What Is Bacterial Vaginosis? And Why Do I Keep Getting It?
Something is up with your vagina: there’s more discharge than usual, it smells, and everything itches. Not only is your self-confidence approaching lows usually reserved for the dreaded cystic pimple, but you’re also uncomfortable! Is it a yeast infection? Maybe, but don’t reach for the Monistat just yet. You could have BV (or bacterial vaginosis, if you want to get clinical). Don’t panic—BV isn’t serious, it just means the delicate bacterial ecosystem inside your vagina is out of balance. Here are the facts:
BV is an infection caused by changes in the vagina’s healthy bacteria—most often when a strain of bacteria called Gardnerella vaginalis outnumbers another strain Lactobacillus, causing the vagina’s normal pH levels to shift. Normal vaginal pH is somewhere between 3.5 to 4.5, explains Lauren F. Streicher, M.D., an OB-GYN and medical director of Northwestern Medicine Center for Sexual Medicine and Menopause. If those levels rise, it means there’s not enough Lactobacillus and too much of the less-friendly bacteria. Put more usefully, it causes that itching, discharge, and odor that makes BV so uncomfortable. (Yeast infections on the other hand, are caused by an overgrowth of fungus called candida albicans—not bacteria.)
If you get BV, don’t take it personally—it’s the most common vaginal infection in women 15-44. A 2004 survey by the Centers for Disease Control and Prevention estimated 21.2 million (that’s nearly 30 percent) of women ages 14–49 have experienced BV. So yeah, you’re not alone.
It’s important to note that BV is not an STI—though it can increase your chances of getting one, according to the CDC. It is, however, what doctors call “sexually associated,” meaning it can flare up due to sex (more on that later).
Periods and sex are normal; so while getting BV is certainly a headache, you shouldn’t freak out over either for causing the bacterial imbalance. Think of it this way: If your vagina is a tropical paradise whose ecosystem gets hit by a rainstorm, is the storm your fault? No. Are you thrown off by it anyway? Yes. “It’s really about upsetting the normal vaginal flora, however that happens,” says Dr. Streicher.
One thing you can (and should) avoid doing: Douching. It’s like a destructive tsunami for your vagina, throwing your vaginal pH out of whack and potentially even pushing harmful bacteria into your uterus where they can cause more serious problems.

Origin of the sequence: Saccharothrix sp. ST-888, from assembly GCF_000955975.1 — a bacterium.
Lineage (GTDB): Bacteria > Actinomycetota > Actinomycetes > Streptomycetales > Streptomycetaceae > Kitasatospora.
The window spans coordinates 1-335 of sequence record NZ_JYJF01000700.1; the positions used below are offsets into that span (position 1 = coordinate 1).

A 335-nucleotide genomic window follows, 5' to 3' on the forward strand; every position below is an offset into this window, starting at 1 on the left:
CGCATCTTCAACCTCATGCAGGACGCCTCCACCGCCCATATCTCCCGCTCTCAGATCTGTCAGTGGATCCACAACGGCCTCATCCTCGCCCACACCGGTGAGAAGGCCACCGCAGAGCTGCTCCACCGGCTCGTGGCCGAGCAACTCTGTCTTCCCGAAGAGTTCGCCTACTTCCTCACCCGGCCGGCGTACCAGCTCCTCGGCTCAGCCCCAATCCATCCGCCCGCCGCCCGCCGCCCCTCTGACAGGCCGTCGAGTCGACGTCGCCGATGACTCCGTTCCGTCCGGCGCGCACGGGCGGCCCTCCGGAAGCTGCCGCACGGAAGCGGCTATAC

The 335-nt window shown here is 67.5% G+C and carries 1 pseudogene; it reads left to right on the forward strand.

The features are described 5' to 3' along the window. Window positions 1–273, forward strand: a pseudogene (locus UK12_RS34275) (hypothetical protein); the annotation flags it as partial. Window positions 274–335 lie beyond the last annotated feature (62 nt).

BV can be confused for a yeast infection. But while it’s true that they are similar below-the-belt issues, they’re ultimately different conditions with slightly different symptoms. First, let’s talk discharge: BV causes a watery grayish discharge while a yeast infection causes a white, thick discharge. “Odor is also really critical,” Dr. Streicher says. “There is a very specific fishy odor that generally goes along with BV.” You might notice a slight odor with a yeast infection, she says, but it’s “not foul” like the one that accompanies BV.
So, if your discharge is watery as opposed to white and thick, and smells like Pike Place Market on an August afternoon, it’s probably BV, and not a yeast infection. “But you know what we always say,” Dr. Streicher says. “If you’re not sure, you should go to the doctor.”
Sometimes, BV resolves itself. Maybe you get a day or two of funky smell after your period, but it goes away—meaning your Lactobacillus were able to repopulate on their own, Dr. Streicher says.
If that’s not the case and you’ve noticed a smell and itch for more than a day or two, you need to see your gyno for an antibiotic. Unfortunately, there are no over-the-counter products like Monistat that will do the trick. (Monistat is a treatment for yeast infections—it won’t do anything to stop the itching and clear up your condition if what you really have is BV.) “There are oral medications and vaginal preparations,” that you can get from your doctor, Dr. Streicher says. The newest option is a one-time antibiotic powder that you sprinkle on yogurt, she says. “It does seem to work better than the others in terms of recurrence,” says Dr. Streicher.
If BV is a recurring problem, you can try to prevent it by keping your vaginal pH in balance with a product like RepHresh gel, an over-the-counter vaginal gel. However, “RepHresh is not to treat BV. It’s to try and get ahead of it,” says Dr. Streicher, a spokesperson for the brand. Taking a probiotic may also be helpful, according to the Mayo Clinic. (Dr. Streicher recommends vaginal probiotics.)
You’ve probably heard that taking an antibiotic can cause a yeast infection. It’s true: lactobacilli (the good bacteria that helps keep your vaginal pH in balance) also prevent an overgrowth of yeast, explains the Mayo Clinic. But there’s a difference between antibiotics that typically cause yeast infections—prescribed for issues like bladder and upper respiratory infections—and ones prescribed for BV, Dr. Streicher says. The first kind are broad-spectrum antibiotics, she explains, which can kill off lactobacilli along with the bad bacteria. Antibiotics prescribed for BV, are more targeted, going after gardnerella vaginalis, the “bad” bacteria that trigger a case of BV.